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Self-medication and its associated factors among pharmacy students of Madonna University, Elele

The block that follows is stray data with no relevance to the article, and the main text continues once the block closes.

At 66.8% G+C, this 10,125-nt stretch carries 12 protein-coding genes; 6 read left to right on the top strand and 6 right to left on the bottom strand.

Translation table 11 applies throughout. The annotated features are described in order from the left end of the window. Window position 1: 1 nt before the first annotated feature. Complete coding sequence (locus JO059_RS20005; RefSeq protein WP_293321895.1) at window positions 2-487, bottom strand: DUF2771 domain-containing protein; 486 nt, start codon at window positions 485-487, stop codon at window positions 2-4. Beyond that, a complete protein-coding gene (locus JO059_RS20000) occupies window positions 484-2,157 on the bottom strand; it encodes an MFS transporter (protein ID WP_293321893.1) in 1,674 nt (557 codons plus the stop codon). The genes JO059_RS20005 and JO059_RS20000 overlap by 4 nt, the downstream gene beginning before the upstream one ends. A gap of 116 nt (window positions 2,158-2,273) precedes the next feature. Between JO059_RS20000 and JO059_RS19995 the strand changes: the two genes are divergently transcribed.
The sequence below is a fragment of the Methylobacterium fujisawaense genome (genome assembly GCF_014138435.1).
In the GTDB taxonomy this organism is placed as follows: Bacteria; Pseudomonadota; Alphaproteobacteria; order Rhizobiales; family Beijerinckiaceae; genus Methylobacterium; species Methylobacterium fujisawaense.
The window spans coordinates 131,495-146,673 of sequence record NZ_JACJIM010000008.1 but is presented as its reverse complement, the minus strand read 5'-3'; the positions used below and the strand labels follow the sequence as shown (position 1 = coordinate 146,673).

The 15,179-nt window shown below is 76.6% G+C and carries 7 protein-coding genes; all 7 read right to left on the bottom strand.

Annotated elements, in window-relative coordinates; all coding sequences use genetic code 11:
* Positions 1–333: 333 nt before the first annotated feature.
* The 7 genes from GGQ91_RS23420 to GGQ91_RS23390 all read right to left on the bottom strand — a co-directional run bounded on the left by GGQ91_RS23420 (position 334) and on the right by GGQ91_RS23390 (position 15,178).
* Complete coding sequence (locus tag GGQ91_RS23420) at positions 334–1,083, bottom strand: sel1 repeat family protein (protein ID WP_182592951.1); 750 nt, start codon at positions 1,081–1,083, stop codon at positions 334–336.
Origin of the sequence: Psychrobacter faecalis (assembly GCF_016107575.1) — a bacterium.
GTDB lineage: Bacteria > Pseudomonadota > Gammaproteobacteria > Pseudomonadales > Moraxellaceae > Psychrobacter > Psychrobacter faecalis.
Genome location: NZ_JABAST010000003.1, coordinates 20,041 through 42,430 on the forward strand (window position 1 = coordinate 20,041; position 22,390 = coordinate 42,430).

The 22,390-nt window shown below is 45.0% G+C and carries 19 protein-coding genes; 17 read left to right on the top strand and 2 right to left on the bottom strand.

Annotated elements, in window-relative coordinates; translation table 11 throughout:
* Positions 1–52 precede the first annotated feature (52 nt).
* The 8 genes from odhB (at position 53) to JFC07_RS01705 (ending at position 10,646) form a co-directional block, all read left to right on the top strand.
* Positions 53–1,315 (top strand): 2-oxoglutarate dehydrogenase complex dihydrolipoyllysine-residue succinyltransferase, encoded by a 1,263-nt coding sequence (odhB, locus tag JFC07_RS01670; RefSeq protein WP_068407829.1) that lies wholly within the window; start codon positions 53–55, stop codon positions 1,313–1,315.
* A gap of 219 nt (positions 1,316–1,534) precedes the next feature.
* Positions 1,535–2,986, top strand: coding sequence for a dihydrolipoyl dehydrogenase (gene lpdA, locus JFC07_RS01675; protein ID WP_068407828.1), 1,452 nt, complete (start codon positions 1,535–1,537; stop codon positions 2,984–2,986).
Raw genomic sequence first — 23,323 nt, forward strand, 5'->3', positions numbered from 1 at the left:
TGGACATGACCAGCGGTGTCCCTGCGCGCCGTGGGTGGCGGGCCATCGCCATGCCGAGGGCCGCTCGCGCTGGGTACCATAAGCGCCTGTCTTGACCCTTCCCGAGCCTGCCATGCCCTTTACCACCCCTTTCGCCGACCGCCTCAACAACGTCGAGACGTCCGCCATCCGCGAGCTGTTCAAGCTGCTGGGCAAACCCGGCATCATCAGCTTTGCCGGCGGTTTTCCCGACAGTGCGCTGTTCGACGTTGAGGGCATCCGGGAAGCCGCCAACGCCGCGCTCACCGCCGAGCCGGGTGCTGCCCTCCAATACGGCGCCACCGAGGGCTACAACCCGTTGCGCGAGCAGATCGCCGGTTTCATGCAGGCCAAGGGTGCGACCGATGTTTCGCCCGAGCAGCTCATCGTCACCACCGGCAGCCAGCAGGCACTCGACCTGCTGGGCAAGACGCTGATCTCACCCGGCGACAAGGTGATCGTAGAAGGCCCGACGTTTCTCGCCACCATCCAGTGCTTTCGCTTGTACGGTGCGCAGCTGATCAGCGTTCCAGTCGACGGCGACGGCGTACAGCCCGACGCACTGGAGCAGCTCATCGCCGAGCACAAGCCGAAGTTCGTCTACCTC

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The purpose of this study was to assess self-medication and its associated factors among pharmacy students of Madonna University, Elele, Rivers State. In a cross-sectional survey that used questionnaire as the instrument for data collection, a random sample of 180 pharmacy students were adopted for the study, which achieved a response rate of 90% representing 162 retrieved questionnaires. The results showed a high rate of self-medication or self-prescription among pharmacists and physicians. Whilst professional exposure to drugs and knowledge of their treatment of disease remains the fundamental contributor to self-medication among the students, the peculiar demands of their learning and training environment including, excessive study schedules, issues of confidentiality as well as inadequate health care provision for these students are factors that further worsen the situation. The study found that the higher the practice experience of these students, the higher the tendency to self medicate. The three most commonly abused categories of drugs include analgesics, antimalarials and antibiotics. The problem of self-medication among pharmacy students has implications including legal, health and negative effects on the patient and on the quality of health delivery as a whole. It is recommended that pharmacy students must accept to enter the patient role and to present themselves as patients, that they must be given orientation on the consequences of self-medication before they go in to practice. It is further recommended that students must understand, accept, uphold and defend the tenets of their own professions by avoiding self-medication and that hospital authorities endeavor to provide well-motivated, congenial and improved health care services for health personnel.
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